New Shrimp-y Species Found in NM Cave
Carlsbad Caverns yields tiny translucent critters
By Newser Editors and Wire Services
Posted Apr 18, 2012 2:20 PM CDT
A newly discovered species of freshwater amphipod, recently found in a subterranean pool inside a gypsum cave near Carlsbad, NM.    (Randy Gibson)

(Newser) Shrimp kebabs, shrimp creole, shrimp gumbo ... now add "blind, tiny, and almost translucent" shrimp to the list: Scientists have discovered a new shrimp-like species in a cave near Carlsbad Caverns in New Mexico. "You never know what you're going to find down there," says a senior cave specialist with the Bureau of Land Management, which announced the find yesterday. The species of amphipod was discovered about a month ago in a subterranean pool no more than 80 feet from the surface. The cave had been explored before, but samples had never been taken of the water until a biological inventory was done as part of plans to expand potash mining in the area.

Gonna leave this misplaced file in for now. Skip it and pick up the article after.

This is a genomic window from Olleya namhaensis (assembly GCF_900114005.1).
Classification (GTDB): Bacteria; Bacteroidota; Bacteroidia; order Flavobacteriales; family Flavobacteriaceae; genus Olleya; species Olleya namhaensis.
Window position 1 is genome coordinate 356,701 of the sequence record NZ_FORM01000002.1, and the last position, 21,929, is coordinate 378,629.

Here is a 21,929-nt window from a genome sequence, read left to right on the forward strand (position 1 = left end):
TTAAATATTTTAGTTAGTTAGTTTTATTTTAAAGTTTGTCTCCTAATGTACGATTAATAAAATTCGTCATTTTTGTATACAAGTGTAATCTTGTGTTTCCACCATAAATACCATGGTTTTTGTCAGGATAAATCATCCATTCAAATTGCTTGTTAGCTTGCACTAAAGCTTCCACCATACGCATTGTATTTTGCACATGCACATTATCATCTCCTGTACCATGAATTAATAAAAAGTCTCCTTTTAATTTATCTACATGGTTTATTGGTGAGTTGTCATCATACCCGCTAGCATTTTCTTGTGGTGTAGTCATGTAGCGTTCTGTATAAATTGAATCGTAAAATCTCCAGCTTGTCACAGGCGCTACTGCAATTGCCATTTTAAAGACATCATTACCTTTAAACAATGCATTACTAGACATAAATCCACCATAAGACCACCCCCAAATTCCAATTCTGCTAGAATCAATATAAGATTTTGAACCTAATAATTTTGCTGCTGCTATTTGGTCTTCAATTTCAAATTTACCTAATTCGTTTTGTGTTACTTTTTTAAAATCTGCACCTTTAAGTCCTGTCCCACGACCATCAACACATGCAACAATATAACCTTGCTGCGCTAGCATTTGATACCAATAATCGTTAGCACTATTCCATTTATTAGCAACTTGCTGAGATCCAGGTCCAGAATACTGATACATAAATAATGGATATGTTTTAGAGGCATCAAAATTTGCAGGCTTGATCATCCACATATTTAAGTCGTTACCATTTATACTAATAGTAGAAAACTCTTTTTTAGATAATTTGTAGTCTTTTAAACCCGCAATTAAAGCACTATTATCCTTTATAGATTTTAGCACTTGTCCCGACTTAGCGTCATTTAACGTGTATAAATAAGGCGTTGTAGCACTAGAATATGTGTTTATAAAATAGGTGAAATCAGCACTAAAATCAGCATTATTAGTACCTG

Scientists are already making guesses at whether the new species is carnivorous or feeds on bacteria, minerals, or vegetative bits in the water. The new species has not been named, but officials said it has been grouped with the Parabogidiella genus. "One of the interesting things about this is these guys, these critters have been down there for tens of thousands of years, millions of years and we're just getting around to finding them," says the specialist.
 

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